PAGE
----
UJC vice chair for trials resigns

Hardy refuses to comment

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University Judiciary Committee Chair Timothy Kimble (center) said that he did not foresee problems filling the two vacant vice chair positions.


Recently-elected University Judiciary Committee vice chair for trials Shanice Hardy resigned from the position Sunday. Hardy, a third-year, plans to stay on the committee as a Batten School representative.

Hardy declined to comment on her resignation.

“Shanice decided that it would be a better place in UJC for her to be a regular representative,” said UJC Chair Timothy Kimble, a third-year College student. “I seriously appreciate her critically thinking about her role in UJC and deciding that it was better for her to be a representative.”

UJC representatives suggested that after stepping into the role, Hardy may have realized she could not dedicate the required time to the position.

UJC Batten School Representative Brendan Rijke, a third-year student, said in an email he did “not know the full explanation for why Shanice left her position. I look forward, however, to working with her as a fellow Batten School Representative.”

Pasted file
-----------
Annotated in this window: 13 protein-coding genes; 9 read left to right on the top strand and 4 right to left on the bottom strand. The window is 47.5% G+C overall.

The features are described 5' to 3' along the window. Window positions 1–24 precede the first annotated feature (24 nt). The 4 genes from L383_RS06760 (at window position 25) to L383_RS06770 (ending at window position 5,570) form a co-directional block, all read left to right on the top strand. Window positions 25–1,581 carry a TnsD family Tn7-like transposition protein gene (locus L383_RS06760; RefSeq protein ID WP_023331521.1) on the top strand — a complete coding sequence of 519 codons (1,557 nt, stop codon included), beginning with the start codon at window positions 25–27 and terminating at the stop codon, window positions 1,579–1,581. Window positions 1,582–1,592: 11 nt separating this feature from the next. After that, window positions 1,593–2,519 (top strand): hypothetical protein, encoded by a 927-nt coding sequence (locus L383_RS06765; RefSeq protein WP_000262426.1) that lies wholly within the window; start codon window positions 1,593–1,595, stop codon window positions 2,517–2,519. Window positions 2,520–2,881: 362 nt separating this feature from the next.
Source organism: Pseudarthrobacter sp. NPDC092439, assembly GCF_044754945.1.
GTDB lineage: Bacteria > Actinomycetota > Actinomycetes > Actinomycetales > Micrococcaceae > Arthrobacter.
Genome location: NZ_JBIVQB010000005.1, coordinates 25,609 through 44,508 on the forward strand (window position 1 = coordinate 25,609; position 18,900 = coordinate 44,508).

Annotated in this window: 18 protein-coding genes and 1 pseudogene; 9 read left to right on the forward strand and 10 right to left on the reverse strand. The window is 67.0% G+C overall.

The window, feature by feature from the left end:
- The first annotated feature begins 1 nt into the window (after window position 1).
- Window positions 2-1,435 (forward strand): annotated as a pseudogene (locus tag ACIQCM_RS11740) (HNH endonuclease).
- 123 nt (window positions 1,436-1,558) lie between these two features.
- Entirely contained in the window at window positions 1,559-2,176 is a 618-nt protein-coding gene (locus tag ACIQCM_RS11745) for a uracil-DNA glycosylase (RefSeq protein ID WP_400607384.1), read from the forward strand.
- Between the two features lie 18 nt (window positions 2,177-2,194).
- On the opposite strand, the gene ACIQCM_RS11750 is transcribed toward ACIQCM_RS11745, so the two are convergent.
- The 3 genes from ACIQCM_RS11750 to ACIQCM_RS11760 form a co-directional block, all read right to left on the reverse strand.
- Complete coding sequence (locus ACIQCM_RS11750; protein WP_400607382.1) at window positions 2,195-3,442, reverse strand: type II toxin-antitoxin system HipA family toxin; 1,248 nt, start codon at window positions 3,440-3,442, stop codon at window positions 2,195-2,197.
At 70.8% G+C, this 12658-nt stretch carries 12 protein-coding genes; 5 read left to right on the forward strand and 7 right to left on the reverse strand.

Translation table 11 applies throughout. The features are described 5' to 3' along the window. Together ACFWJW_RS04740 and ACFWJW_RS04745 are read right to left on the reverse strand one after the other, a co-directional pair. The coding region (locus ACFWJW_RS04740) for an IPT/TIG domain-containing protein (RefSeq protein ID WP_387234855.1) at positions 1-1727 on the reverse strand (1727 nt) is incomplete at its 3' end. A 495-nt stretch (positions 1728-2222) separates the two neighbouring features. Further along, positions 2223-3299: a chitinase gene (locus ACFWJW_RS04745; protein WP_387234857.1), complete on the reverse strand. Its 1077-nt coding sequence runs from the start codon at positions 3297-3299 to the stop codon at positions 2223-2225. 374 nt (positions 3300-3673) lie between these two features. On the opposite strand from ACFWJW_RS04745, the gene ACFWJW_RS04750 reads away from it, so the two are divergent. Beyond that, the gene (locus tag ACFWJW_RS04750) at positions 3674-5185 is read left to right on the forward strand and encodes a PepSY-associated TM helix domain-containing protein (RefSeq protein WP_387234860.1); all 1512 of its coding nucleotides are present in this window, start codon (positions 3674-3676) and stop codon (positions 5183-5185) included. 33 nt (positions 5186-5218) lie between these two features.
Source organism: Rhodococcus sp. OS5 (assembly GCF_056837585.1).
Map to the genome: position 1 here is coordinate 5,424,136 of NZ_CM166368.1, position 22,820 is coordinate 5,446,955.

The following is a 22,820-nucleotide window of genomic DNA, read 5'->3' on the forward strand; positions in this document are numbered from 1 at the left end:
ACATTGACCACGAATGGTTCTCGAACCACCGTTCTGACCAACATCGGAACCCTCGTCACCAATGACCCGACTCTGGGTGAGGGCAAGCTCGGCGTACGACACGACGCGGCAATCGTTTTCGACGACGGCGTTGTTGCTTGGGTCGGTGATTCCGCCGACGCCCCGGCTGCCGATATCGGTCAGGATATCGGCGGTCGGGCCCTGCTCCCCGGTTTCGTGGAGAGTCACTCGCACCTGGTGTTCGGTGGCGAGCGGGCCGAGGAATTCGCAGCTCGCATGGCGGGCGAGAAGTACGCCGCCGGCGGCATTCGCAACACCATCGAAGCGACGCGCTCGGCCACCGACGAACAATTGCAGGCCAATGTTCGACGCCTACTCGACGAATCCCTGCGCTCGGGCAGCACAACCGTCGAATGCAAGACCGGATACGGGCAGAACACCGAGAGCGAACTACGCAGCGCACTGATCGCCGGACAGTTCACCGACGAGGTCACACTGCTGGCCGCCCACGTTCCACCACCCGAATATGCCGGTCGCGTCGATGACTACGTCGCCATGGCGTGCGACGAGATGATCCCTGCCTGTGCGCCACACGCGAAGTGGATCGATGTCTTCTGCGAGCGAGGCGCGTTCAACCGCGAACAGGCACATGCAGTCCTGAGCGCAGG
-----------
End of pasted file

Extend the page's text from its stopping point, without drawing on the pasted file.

According to Kimble, UJC will follow bylaw guidelines to fill the vacant position and hold a new election among committee members this Friday. He said he did not foresee filling the position being a problem.

“We had already arranged to have an election for [the Vice Chair for First Years vacancy],” he said. “So now, we’re just going to elect the Vice Chair for Trials as well.”

Hardy originally ran for the vice chair position uncontested.

Kimble emphasized that Hardy’s decision to step down is not related to the vacancies left by the recent UJC elections.

“What Shanice is doing and some of the [other] vacant spots are completely separate issues,” he said. “I think Shanice’s decision was her own and that is completely divorced from the election issue.”

Kimble said the reason so many UJC positions are unfilled is because of a lack of effective communication and less interest in UJC than Honor.

“We’ve had some of these vacancies just because people didn’t know about [the elections], so it’s important that we advertise that these elections are coming up,” he said. “Ask anybody — Honor is more recognized than UJC.”

Hardy acted as a UJC support officer since her first year before being elected as Batten representative. According to the Black Student Alliance website, she also serves as the publicity coordinator for the organization.


Published April 3, 2014 in FP test, News





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